• Rebeca MacKinnon

Perfect social media content is failing. Here are 3 signals it may die for good

With the world firmly catering to digital-first marketing, there's obviously been a massive demand for digital content creation. Apps like TikTok and Instagram are the driving platforms for sales and advertisements in 2022, but what content performs the best? Most people would immediately say that professionally shot content should be the goal when advertising on social platforms, but with the rise in popularity of TikTok, less may be more.

Lately, there has been a big push for apps like IG to move towards a video-first format to compete with social giant TikTok. Due to that shift to video-first posts, we're seeing a big shift in communications tactics, and the online climate in general. Gone are the days of needing to spend thousands on ad campaigns when some of the best content driving sales are coming from viral videos from the average app user, and influencer marketing. These content formats are homemade, authentic, and most of all - converting. In fact, 35% of TikTok users have purchased products seen on the app. Due to popularity and user willingness to purchase items they see on their FYP and Reels homepage, brands need to be willing to let go of the highly polished, big production product shoots and create homemade, authentic and imperfect content. We've moved away from the need for full-length commercials, so it's about time to get with the times.


Perfect content is dying, here are three signs that its days are numbered.


Gen-Z wants authenticity, not overhyped marketing communications.

Often when a brand begins its journey into the video-first space, they often feel pressured to have perfect content. However, online advertising is becoming more nuanced due to our always-online lifestyles; Gen-Z specifically is a great way to consider how to market a product. Especially knowing that 50% of the Gen-Z population has purchased a product simply because they saw it on TikTok.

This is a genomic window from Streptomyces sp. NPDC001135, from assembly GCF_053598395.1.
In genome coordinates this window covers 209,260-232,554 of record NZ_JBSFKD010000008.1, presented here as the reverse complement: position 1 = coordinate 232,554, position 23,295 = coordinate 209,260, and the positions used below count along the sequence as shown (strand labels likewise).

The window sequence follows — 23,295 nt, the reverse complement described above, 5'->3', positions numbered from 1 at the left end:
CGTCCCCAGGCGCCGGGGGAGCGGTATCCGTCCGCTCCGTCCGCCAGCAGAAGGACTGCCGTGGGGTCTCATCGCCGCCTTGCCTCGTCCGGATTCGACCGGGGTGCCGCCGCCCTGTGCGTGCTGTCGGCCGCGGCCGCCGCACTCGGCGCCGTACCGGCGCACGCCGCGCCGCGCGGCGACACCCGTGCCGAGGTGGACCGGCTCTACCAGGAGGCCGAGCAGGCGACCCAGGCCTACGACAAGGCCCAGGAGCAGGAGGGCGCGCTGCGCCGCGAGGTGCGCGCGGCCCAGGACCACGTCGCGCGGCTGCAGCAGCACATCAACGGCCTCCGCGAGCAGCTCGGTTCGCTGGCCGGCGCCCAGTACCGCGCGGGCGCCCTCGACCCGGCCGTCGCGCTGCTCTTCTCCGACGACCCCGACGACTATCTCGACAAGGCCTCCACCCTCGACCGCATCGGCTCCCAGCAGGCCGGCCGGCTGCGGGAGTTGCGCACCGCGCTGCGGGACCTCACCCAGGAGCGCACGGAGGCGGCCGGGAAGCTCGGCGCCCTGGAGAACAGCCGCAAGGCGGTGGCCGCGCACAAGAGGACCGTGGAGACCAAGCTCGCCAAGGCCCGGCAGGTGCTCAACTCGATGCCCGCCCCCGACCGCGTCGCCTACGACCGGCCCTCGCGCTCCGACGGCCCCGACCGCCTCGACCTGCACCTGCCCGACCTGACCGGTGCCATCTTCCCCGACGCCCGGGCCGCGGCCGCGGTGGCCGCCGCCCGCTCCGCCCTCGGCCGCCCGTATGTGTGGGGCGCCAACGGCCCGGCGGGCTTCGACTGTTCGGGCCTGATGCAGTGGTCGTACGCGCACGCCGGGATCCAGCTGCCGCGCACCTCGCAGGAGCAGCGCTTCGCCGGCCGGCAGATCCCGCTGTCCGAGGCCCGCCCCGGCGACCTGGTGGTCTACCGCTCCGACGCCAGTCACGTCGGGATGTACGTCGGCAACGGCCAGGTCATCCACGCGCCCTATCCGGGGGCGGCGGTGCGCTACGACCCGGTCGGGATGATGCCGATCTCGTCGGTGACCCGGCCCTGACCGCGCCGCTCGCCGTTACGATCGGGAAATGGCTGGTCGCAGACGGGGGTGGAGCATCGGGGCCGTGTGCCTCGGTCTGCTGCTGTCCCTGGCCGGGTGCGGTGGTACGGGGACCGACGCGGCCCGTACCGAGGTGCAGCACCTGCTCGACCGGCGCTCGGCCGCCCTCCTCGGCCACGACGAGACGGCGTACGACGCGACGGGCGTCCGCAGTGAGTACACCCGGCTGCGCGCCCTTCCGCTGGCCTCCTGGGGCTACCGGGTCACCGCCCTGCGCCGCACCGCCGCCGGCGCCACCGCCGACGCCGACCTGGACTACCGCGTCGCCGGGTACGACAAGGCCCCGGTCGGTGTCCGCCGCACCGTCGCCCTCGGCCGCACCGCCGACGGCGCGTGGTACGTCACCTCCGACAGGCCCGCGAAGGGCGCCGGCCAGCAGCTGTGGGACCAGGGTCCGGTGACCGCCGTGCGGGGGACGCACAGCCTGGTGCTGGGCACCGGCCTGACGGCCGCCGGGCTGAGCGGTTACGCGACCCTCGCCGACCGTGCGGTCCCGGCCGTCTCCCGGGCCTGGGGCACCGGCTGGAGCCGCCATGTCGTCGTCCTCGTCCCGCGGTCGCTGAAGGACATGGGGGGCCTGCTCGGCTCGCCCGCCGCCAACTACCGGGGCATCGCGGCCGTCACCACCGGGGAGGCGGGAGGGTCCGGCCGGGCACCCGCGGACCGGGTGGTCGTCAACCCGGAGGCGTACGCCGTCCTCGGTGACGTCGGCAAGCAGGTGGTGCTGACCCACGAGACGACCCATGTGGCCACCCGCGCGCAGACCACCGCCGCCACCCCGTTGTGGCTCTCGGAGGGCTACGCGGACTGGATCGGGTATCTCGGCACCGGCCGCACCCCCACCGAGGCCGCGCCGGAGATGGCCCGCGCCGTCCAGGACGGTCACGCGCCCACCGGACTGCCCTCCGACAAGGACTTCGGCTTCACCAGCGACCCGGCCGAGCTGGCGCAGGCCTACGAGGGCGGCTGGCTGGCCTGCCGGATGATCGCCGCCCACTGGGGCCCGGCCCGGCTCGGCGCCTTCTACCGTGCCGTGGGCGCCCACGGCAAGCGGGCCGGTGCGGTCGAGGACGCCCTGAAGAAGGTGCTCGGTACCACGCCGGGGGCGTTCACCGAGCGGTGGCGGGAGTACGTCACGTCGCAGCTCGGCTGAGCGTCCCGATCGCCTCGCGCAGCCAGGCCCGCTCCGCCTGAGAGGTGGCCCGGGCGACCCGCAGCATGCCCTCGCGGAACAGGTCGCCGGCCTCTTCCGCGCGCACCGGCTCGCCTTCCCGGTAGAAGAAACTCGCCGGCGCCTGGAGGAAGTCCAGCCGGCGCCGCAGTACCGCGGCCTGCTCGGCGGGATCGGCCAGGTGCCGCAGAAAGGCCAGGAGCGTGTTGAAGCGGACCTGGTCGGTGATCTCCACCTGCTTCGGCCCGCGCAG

Gen-Z is the first generation to grow up with the internet being readily available at their fingertips, and with that comes a wealth of educated young adults who expect more. In fact, most members of the generation are focused on quality and authenticity, not marketing hype.


Additionally, they've become attuned to what works and what doesn't when it comes to digital marketing. They are the first to speak up when an ad is out of touch or cringe. This is the difference between a brand hopping on a TikTok trend relevant to them with lightning speed, or a brand posting months-old memes as if they're still viral. With an estimated $300 billion in buying power, they have become one of the most coveted demographics to sell to. But how do you sell to a generation who rejects traditional advertising and turns up their nose to targeted marketing attempts?


The general consensus has become the mentality of if you can't beat them, join them.



Micro-influencer marketing is key to reaching the younger generations.


After years of high-production video content and commercial advertising, the market is oversaturated. People are tired of being outwardly sold to by faceless corporations. So, with that in mind how can companies still have a finger on the pulse of 2022 marketing? A big player in the game right now is the shift from celebrity endorsements to influencer marketing. But, what does influencer marketing have to do with perfect content?